‘Consistency is the key’

Published : May 23, 2015 00:00 IST



"My first target is to break into the top 300 at the earliest," says India’s No. 2 player, Prarthana Thombare, who has decided to shift base from Pune to Hyderabad and be a full-time trainee at the Sania Mirza Tennis Academy. By V. V. Subrahmanyam.

The Sania Mirza Tennis Academy is fast becoming the epicentre of tennis activity — to be more precise a training centre for some of the leading names in Indian tennis. India’s No. 2, Prarthana Thombare, who won the women’s doubles bronze partnering Sania in last year’s Asian Games, has decided to shift base from Pune to Hyderabad and be a full-time trainee at the Academy.

It may be recalled that some of the best players in the Indian men’s circuit, including Saketh Myneni, were there at the Academy recently to fine-tune their skills.

“I have a special affinity with this venue since I won the ITF $10,000 singles event the last time I played here. And, most importantly, training with someone like Sania, who is my childhood idol, should only help my cause,” says Prarthana, who is now ranked World No. 490 in singles.

“Given the fact that I had a pretty decent showing in 2014, I had to take a critical decision and this one to join Sania is probably the most decisive of all moves so far in my career,” feels the 20-year-old Prarthana.

Interestingly, Prarthana has had sweet memories of Hyderabad. Recently, she was a member of the Indian team, led by Sania, in the Asia-Oceania Group II of the Fed Cup which the host won. “Yes, it was a highly satisfying event and playing with Sania in doubles there was even more special,” she added.

“My first target is to break into the top 300 at the earliest. I am aware that it is not going to be easy and requires a lot of hard work. But I can say confidently that I will never be found wanting in terms of putting in the desired efforts,” says the talented youngster.

“I always believe in setting small goals and take it step by step and not talk big. Consistency is the key and that is what I will continue to maintain. And this is exactly the reason why I joined SMTA — to be a much better player,” says Prarthana.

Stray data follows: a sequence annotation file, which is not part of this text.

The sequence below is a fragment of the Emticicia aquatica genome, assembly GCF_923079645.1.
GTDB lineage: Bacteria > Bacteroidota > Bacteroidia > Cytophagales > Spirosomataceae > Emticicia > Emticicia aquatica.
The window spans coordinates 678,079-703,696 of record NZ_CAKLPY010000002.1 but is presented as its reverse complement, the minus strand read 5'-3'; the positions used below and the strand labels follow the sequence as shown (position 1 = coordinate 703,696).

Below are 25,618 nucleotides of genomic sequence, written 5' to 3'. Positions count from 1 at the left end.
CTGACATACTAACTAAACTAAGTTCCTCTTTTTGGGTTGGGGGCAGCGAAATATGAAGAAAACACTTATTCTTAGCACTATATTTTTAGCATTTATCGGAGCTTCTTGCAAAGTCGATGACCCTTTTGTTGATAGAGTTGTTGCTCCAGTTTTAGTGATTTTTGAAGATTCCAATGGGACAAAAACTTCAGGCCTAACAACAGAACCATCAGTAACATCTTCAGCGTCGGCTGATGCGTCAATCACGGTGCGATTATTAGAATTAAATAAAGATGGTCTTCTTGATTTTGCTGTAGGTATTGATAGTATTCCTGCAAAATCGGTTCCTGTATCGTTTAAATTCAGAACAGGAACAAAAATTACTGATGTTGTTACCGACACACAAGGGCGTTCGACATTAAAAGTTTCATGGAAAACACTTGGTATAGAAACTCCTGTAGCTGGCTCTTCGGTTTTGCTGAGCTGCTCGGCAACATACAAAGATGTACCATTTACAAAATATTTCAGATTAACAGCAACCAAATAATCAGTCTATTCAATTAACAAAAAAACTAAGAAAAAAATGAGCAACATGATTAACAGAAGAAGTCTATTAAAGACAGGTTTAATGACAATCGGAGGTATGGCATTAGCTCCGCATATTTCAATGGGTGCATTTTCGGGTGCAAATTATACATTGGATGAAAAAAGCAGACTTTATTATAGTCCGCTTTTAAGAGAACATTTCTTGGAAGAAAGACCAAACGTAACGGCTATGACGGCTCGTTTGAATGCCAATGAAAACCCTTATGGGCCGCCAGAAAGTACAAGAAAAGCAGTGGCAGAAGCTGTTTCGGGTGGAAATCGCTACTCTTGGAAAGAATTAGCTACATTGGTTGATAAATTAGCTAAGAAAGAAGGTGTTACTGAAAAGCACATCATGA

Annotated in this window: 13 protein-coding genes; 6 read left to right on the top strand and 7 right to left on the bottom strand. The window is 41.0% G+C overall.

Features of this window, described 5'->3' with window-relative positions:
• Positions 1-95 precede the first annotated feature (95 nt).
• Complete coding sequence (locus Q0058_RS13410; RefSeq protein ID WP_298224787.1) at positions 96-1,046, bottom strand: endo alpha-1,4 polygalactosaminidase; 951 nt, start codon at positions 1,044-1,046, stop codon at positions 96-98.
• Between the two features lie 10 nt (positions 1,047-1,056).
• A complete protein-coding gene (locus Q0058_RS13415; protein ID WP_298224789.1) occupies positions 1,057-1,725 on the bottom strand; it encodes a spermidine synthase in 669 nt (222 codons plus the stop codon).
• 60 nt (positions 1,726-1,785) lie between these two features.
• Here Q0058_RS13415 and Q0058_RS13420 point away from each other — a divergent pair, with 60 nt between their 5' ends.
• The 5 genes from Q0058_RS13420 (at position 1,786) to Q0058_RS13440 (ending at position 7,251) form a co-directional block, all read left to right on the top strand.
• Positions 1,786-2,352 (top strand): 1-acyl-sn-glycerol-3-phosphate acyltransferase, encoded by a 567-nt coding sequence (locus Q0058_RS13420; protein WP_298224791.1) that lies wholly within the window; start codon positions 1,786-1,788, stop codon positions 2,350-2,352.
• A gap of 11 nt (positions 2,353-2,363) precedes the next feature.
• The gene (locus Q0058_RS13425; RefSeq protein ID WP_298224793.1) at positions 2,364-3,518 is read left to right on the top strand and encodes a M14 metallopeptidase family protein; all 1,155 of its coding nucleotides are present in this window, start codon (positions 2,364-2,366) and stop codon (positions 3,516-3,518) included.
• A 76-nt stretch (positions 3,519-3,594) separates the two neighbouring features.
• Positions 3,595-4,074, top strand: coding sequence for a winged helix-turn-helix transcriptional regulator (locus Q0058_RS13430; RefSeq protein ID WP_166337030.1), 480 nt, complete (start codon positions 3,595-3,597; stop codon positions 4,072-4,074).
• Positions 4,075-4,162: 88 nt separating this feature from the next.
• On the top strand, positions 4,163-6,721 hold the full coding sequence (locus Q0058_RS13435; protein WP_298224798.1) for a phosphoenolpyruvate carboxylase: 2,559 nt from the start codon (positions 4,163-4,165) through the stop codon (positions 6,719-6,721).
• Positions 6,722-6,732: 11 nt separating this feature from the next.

Her backhand is talked about very highly by the critics, who at the same time, feel that her forehand needs to be improved for her to be more effective.

Interestingly, Prarthana loves clay surface and she was obviously delighted with her first training stint at the SMTA in the company of Sania, who flew into the city after the early loss in the Stuttgart Open (after becoming the World No. 1 in women’s doubles). “We discuss a lot about tennis and I try my best to pick important aspects of the game. I also believe that learning is a continuous process,” says the modest girl from Pune. “More than the game, I love the warmth of Sania and also the way she keeps every trainee in high spirits with her easy-going attitude,” she added.

It may sound strange but Prarthana, who has won some of the major titles including the Asian bronze, is without a main sponsor and is looking for one. This B.A. final year student can now be more optimistic as former Andhra Ranji Trophy captain V. Chamundeswarnath has promised to take up her cause with all sincerity. He played a big role in players like Sania, Jwala Gutta, Shruthi Kurien and Mithali Raj getting sponsorships or major incentives from corporate groups, very early in their careers.

“Yes, Pune-based Lakshya has been my co-sponsors till now. But, it is a fact that I do need a major sponsor if my career has to take an upswing, since I need to compete in more international events to keep improving my ranking,” says Prarthana.

It has been a highly satisfying journey so far for Prarthana, who comes from a small town, Barshi, in Sholapur which couldn’t boast of even a tennis court when she started her career. Luckily, with her parents — Ghulab Rao (civil engineer) and Varsha (entrepreneur) — deciding to back her to the hilt, this young champion can focus more on the game what with the likes of Sania and her father Imran Mirza guiding her destiny.

“She is good and can go a long way. We hope she will benefit from the training at SMTA,” they say.

The big test for Prarthana can well be the ITF event in Indonesia from May 24 and she is optimistic of putting up a fine showing there.

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